Turning 14 while performing at a major opera festival in Italy was pretty much the best birthday that singer Sheridan Archbold could have hoped for.
"It was the biggest performance of my life, and the first time I traveled out of the country," said Sheridan, who in August played the part of Cherubino in "Marriage of Figaro" at the Tuscia Operafestival in Viterbo. "It was a great experience."
Sheridan ArchboldAge: 14
School: Parkview Christian Academy
Who inspires you? Italian classical tenor Andrea Bocelli
What book are you reading? I don't like reading.
What music are you listening to? I listen to opera, pop and a little bit of gospel.
The three words that best describe you? Perseverant. Competitive. Hard worker.
Sheridan sings in six languages -- English, Italian, French, German, Russian and Tagalog -- and has built quite the resume over the years. He's performed for the Chicago Bulls, the Foundation of Artists Mentored in Entertainment, a charity event at the Arcada Theatre in St. Charles, on Memorial Day and Fourth of July in Aurora, and at countless private functions in Bartlett and other suburbs.
He will sing in March at the Young Artists Awards in Los Angeles and is in talks to perform in 2017 in France.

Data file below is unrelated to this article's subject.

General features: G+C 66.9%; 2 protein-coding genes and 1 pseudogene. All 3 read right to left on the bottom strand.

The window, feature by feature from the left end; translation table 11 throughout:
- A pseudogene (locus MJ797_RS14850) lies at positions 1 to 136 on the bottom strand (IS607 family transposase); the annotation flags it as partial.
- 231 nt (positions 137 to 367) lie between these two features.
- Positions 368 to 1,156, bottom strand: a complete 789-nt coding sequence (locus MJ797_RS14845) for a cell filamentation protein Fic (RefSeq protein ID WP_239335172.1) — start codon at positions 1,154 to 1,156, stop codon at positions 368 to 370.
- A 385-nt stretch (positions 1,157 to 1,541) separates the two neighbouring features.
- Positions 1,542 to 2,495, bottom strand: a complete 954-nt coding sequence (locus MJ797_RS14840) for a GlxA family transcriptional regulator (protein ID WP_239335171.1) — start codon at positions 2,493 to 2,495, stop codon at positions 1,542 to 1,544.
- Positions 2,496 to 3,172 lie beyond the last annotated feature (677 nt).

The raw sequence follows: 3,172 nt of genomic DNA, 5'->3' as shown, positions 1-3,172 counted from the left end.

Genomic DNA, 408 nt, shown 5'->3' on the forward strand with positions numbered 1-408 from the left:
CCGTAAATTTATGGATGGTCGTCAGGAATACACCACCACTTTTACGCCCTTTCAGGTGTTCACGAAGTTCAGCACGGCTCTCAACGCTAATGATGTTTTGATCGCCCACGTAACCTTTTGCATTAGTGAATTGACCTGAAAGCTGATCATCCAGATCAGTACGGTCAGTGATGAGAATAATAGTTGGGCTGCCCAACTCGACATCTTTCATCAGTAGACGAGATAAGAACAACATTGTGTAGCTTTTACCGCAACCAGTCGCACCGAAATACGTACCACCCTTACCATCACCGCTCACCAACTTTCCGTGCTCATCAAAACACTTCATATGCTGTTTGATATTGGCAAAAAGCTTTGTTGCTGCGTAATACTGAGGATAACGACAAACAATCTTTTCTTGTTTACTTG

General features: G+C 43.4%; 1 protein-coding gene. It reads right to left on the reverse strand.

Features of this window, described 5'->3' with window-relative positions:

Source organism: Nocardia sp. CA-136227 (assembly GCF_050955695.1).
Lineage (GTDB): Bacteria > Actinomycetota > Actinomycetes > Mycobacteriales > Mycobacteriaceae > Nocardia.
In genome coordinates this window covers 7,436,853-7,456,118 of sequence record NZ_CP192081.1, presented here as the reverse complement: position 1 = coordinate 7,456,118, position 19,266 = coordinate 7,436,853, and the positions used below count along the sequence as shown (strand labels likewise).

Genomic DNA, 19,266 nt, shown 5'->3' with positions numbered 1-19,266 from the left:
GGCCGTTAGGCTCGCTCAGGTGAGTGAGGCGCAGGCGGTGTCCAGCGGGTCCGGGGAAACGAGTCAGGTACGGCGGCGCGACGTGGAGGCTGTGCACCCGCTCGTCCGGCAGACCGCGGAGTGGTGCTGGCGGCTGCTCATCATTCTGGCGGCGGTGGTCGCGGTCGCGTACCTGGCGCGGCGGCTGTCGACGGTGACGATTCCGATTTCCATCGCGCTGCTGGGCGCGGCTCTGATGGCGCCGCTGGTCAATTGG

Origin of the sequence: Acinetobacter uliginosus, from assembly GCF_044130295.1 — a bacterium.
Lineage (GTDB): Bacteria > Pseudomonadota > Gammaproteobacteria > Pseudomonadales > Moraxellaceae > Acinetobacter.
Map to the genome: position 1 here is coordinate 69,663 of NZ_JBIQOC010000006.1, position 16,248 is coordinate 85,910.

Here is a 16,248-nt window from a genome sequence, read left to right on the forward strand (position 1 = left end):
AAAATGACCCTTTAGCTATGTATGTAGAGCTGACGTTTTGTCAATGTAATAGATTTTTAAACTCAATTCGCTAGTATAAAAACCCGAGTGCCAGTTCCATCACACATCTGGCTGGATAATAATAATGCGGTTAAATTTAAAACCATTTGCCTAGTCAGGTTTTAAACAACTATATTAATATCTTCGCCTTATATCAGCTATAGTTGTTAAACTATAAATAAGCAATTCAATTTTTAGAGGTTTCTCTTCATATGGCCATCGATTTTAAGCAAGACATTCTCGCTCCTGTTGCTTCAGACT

"I was very surprised at the quality of his work," said Pascal Blondiaux of GPOP France Management Press Corp., which is looking into booking Sheridan for lyrical concerts that also might feature French classics. "I wish to present him to the French public just as he was this summer in Italy."
A little closer to home, Sheridan made it through the third round last year of the TV show "America's Got Talent" at Madison Square Garden in New York City before choosing to withdraw from the competition, his mother, Aelita Archbold, said.
Sheridan, of Yorkville, said he's a "classical crossover" singer like American performer Josh Groban. His first CD, to be released later this month, will feature opera and cover songs.
"Basically, you sing pop, rock, opera, gospel," Sheridan said of the classical crossover style. "When you are a classical crossover, it means that there are many genres that you select that are right for your voice. You can sing many different genres."
Opera is his main passion, though. Sheridan first got to know it through the music of the late Luciano Pavarotti, then discovered Andrea Bocelli, who's since become Sheridan's role model.
"It's the way (Bocelli) sings," he said. "He sings with a passion. It's very rare to sing like that. (Singers like him) know what they are singing, and they put everything they have into the lyrics."
His performance in Italy was quite a coup, said voice teacher Janice Pantazelos, who arranged the audition that helped send Sheridan abroad. Typically the part of 13-year-old Cherubino is sung by a mezzo soprano, not an actual 13-year-old.
"He's an extraordinary young man," Pantazelos said of Sheridan.